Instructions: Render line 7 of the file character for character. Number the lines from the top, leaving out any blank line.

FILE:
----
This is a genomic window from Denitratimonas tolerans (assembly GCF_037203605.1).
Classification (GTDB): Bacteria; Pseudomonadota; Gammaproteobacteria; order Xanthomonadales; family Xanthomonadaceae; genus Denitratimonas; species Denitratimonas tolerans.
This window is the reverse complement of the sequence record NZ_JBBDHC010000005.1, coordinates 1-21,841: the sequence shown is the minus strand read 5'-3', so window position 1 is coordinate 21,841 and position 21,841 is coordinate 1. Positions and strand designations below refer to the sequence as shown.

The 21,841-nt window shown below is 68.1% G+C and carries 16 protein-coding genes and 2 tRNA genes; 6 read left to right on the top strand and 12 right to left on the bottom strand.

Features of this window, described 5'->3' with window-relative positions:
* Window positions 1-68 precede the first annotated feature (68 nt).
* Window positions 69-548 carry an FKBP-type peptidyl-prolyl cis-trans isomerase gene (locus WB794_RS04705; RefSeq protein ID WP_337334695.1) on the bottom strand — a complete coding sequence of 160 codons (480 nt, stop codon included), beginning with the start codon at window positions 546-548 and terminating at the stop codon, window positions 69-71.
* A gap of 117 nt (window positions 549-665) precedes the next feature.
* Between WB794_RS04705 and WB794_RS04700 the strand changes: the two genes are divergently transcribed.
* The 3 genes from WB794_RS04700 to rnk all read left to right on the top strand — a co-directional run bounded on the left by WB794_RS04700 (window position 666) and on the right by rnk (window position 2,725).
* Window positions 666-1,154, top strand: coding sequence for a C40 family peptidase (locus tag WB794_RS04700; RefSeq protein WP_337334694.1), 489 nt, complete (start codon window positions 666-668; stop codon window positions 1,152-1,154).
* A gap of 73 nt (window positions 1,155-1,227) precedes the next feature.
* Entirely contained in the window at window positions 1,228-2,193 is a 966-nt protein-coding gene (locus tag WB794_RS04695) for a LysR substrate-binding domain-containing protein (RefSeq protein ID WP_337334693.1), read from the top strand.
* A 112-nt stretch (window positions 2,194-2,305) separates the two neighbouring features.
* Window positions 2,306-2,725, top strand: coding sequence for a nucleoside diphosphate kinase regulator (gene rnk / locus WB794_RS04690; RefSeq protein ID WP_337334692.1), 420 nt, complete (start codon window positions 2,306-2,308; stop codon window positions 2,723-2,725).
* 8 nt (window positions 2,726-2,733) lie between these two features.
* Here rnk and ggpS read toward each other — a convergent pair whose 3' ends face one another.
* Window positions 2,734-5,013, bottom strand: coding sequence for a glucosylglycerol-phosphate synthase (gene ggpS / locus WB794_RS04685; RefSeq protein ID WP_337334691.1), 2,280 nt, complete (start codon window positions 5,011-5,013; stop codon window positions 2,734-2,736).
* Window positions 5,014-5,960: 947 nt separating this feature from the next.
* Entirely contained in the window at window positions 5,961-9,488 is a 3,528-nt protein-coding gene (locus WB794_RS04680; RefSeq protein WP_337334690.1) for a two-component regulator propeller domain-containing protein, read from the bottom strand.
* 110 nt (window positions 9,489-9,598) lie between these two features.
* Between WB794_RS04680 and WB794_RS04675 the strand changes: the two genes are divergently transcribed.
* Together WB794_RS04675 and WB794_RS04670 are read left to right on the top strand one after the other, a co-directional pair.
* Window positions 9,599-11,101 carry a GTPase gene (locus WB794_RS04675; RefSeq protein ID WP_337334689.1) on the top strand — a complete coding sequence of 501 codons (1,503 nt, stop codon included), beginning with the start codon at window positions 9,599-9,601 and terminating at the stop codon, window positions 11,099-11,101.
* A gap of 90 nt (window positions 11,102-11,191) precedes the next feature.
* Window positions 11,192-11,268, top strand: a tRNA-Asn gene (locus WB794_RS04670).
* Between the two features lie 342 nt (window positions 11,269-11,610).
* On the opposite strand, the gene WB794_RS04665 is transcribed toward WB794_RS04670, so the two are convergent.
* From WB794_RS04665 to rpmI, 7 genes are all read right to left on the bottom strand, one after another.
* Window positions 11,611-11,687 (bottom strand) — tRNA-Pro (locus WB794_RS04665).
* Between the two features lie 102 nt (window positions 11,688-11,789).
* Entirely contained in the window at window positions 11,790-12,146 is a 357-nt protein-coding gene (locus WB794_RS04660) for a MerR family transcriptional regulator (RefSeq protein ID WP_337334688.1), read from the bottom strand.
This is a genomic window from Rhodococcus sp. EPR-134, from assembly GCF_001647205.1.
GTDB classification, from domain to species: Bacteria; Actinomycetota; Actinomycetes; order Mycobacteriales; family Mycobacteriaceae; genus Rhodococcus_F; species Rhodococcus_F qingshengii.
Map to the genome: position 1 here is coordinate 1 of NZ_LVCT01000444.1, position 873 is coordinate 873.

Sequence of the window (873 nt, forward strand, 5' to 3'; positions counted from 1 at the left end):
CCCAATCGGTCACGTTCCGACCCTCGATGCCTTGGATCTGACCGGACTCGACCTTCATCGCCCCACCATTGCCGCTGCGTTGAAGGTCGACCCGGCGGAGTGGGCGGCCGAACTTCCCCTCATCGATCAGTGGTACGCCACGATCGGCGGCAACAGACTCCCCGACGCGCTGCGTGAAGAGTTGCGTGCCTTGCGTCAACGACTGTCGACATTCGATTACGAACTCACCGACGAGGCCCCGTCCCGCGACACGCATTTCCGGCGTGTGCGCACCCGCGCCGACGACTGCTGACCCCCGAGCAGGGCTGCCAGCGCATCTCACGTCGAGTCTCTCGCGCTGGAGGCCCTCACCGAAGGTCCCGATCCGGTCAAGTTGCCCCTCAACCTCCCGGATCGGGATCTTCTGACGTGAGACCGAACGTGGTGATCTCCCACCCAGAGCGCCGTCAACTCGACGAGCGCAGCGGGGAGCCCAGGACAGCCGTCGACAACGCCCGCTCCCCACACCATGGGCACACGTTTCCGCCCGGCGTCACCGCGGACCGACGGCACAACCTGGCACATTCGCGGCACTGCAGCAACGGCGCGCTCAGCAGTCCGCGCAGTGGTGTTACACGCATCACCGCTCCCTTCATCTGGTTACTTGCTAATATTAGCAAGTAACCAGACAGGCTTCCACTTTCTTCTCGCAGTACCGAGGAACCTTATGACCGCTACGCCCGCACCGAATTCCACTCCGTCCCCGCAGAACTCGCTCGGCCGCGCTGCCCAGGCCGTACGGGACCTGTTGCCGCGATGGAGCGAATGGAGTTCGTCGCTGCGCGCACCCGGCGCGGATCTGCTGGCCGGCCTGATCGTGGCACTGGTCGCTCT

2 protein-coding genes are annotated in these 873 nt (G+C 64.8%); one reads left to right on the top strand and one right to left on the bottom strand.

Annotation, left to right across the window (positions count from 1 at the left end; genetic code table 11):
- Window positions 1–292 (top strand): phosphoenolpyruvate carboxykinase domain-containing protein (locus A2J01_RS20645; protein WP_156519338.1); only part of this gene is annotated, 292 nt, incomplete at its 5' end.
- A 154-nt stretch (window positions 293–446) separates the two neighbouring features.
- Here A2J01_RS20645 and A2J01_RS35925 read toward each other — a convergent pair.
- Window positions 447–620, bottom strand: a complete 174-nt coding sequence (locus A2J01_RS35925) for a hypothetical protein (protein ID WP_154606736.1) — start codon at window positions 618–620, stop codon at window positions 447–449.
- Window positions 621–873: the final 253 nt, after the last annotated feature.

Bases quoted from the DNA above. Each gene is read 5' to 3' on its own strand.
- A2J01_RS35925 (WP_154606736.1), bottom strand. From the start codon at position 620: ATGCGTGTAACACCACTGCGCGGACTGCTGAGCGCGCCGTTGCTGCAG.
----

* Window positions 69-548 carry an FKBP-type peptidyl-prolyl cis-trans isomerase gene (locus WB794_RS04705; RefSeq protein ID WP_337334695.1) on the bottom strand — a complete coding sequence of 160 codons (480 nt, stop codon included), beginning with the start codon at window positions 546-548 and terminating at the stop codon, window positions 69-71.